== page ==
Dustin Small  14:39
Sure. It’s almost like you’re just too focused on the minutiae. Just incorporating the thumbs changed everything about being able to create melodies. So what is your thumb incorporating into your artistry?

Brett Manning  14:56
Right. You lean on Bach. Do you know who influenced Bach? This guy. This one: [plays brief melody on piano] Pachelbel’s Canon. Pachelbel influenced Bach. I’m sure you’ve always listened to that. He goes: [plays brief melody on piano]. It’s a kid’s song, almost. But it’s beautiful. Stunning. Every wedding, you’re like, “Pachelbel’s Canon!” 

Dustin Small  15:40
My wife walked down the aisle with it.

Brett Manning  15:43
Did she? It’s a tradition. Or you could do the thing where you’re dancing and you come down and everybody’s doing that. And it was kind of cool for a little bit—these little cheesy auto-tune pop songs. It’s fun. If you did that, it’s cool. It’s charming. We all cried the first time we saw it. But Pachelbel’s Canon, man…

Dustin Small  16:00
It became timeless from something very simple.

Brett Manning  16:02
Yes. And you build on greatness. Somebody said to me: “I like to be very random with my chords.” She’s going: [plays brief melody on piano and sings in mock tone]. This is awful.

Dustin Small  16:24
It brings us back to the beginning: What’s connecting to your audience in the first place? Are you making music for yourself or are you making music for other people?

Brett Manning  16:32
Yes. And sometimes creativity is just sitting on one chord. Do you know about Keith’s song? ♪ This is my one chord song

Dustin Small  16:39

Brett Manning  16:32
He sits there on a guitar. The problem with the piano is that you can’t strum it. You can’t strum a piano. But he’s going:

♪ It’s my one chord song, I hope it don’t last too long, see I’d be stuck for eternity in the key of G, now I could sing like there’s another chord, but you say there’s only one chord in that song ♪

The first time he played that for me, I just died. Somebody said, “You should be able to write a song with two chords.” He goes, “I can write that song in one chord.”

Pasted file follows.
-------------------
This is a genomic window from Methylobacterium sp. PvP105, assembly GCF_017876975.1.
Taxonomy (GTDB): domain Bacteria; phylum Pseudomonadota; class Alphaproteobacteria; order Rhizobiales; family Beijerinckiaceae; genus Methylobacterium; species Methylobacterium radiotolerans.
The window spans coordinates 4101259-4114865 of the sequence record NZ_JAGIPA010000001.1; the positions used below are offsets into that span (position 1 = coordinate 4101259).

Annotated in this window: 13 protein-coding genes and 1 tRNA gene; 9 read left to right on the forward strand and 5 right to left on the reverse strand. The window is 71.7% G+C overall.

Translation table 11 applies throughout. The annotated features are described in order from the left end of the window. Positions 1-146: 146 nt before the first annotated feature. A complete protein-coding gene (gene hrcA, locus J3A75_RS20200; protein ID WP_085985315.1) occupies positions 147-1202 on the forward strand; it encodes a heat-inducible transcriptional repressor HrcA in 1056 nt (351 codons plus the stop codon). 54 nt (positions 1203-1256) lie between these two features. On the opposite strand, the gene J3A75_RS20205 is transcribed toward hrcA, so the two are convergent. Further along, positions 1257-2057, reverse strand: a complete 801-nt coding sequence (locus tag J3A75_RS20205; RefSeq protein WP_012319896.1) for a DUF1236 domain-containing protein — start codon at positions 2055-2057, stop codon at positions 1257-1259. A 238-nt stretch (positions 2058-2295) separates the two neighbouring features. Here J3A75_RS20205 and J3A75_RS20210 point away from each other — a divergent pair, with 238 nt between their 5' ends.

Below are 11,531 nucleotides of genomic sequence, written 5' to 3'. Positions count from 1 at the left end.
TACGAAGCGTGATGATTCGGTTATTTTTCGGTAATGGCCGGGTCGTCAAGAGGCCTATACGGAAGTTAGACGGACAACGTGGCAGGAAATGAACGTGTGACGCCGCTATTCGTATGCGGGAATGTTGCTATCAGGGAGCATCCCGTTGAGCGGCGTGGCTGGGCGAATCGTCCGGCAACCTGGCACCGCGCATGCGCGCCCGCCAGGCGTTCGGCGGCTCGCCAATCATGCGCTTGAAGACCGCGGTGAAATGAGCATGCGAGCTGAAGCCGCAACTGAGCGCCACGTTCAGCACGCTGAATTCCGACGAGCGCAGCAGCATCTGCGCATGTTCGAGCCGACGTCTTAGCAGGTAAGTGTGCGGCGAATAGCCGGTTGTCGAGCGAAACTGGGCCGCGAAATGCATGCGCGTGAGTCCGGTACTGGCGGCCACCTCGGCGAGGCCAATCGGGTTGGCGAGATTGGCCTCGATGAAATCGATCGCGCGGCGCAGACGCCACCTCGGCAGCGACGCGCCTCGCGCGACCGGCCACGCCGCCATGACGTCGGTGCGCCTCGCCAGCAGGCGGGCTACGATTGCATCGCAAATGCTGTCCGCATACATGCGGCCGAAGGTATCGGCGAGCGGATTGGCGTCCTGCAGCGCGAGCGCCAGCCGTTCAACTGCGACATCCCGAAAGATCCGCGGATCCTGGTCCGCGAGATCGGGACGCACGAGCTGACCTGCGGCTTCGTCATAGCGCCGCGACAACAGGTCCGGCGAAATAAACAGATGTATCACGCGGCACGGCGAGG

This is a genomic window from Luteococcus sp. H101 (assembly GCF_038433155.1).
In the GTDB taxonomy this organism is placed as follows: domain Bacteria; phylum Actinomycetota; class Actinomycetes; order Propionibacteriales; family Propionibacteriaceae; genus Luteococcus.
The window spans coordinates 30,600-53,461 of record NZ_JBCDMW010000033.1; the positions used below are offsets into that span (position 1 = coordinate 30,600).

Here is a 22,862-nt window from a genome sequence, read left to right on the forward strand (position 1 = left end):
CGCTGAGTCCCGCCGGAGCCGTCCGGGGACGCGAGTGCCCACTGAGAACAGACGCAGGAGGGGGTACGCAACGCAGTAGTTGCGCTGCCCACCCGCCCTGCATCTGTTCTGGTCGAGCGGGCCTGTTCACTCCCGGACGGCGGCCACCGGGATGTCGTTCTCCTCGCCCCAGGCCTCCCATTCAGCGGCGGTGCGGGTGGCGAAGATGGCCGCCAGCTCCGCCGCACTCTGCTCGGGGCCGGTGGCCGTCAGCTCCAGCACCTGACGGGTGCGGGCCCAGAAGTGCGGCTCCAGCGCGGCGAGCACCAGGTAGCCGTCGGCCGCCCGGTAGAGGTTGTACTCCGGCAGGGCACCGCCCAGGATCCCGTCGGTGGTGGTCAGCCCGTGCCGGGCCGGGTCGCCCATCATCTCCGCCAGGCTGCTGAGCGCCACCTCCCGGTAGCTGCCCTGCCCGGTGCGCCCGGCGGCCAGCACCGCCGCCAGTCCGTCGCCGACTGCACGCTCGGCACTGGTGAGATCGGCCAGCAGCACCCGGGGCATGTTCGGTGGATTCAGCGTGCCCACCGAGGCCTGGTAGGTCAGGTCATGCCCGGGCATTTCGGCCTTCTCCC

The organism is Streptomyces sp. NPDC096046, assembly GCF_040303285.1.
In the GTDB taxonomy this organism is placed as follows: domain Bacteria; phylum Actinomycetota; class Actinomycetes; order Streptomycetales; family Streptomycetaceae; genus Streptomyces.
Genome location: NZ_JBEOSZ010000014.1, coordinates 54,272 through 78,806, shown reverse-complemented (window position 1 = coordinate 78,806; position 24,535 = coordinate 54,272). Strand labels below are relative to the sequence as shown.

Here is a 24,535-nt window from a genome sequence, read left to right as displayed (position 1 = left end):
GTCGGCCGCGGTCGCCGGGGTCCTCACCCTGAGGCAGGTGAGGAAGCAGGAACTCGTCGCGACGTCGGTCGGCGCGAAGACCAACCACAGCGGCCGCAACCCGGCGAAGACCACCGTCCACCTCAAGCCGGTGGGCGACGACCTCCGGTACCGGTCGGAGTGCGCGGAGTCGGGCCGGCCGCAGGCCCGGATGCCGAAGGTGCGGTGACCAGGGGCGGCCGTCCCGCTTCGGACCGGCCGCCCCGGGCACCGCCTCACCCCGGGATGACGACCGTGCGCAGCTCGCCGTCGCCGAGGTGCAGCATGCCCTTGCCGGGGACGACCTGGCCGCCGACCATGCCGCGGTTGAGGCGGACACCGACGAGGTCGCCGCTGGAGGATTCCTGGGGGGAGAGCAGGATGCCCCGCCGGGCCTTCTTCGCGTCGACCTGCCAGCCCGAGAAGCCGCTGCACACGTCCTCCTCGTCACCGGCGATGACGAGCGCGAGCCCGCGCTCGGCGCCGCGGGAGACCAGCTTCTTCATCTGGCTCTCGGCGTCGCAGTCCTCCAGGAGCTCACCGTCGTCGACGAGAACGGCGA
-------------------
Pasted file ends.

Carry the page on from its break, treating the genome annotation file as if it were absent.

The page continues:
There used to be a show called Name That Tune and they’d play three notes and boom, they could name that tune. Sometimes they’d say, “I can name that tune in one note.” How? [presses G on the piano] ♪ My love ♪ Wrong, because it could be anything that starts on a G. But two notes in rhythm… And here, look what he did. Something so simple. That  “One Chord Song”—people freak out every time he plays it.

Dustin Small  17:48
Chances are, he did that for someone else. Why would you write a song with one chord anyway? Just to connect.

Brett Manning  17:55
To make a point. How much melody can you dig out of one chord? When you are creating, you become an asset to yourself. Anybody who is creative will always have a job. If you are creative, you will always have a job. How do you know you’re creative? When people like what you create.

Dustin Small  18:26
Sure. If it’s all black and white and anybody can do your job, then you’re interchangeable with whoever else just so happens to have that same skill set.

Brett Manning  18:35
That’s right. Let’s go into that first. What are the levels of careers? There’s the level of career where you’re just a YouTube artist. A stay-at-home artist. You’re a touring artist. You’re drumming for somebody and singing backup vocals for people. You’re a studio producer. You’re a studio musician. Maybe you’re a studio musician. You’re an artist. You’re a writer. You’re a producer. You’ve done all of those things. Everything. I’ve done all those things, except that I can barely keep a beat on the drums. 

Dustin Small  19:03
It’s okay; we’ll work on it.

Brett Manning  19:04
All right, you’ll teach me. But I can play drum tracks. I can track it out because I can beatbox a rhythm. If I can do that, eventually I should be able to play. But we’ve done so many different things that all contribute to the overall value and net worth as viable artists or musicians working in the industry. We have met people who have done fantastic things.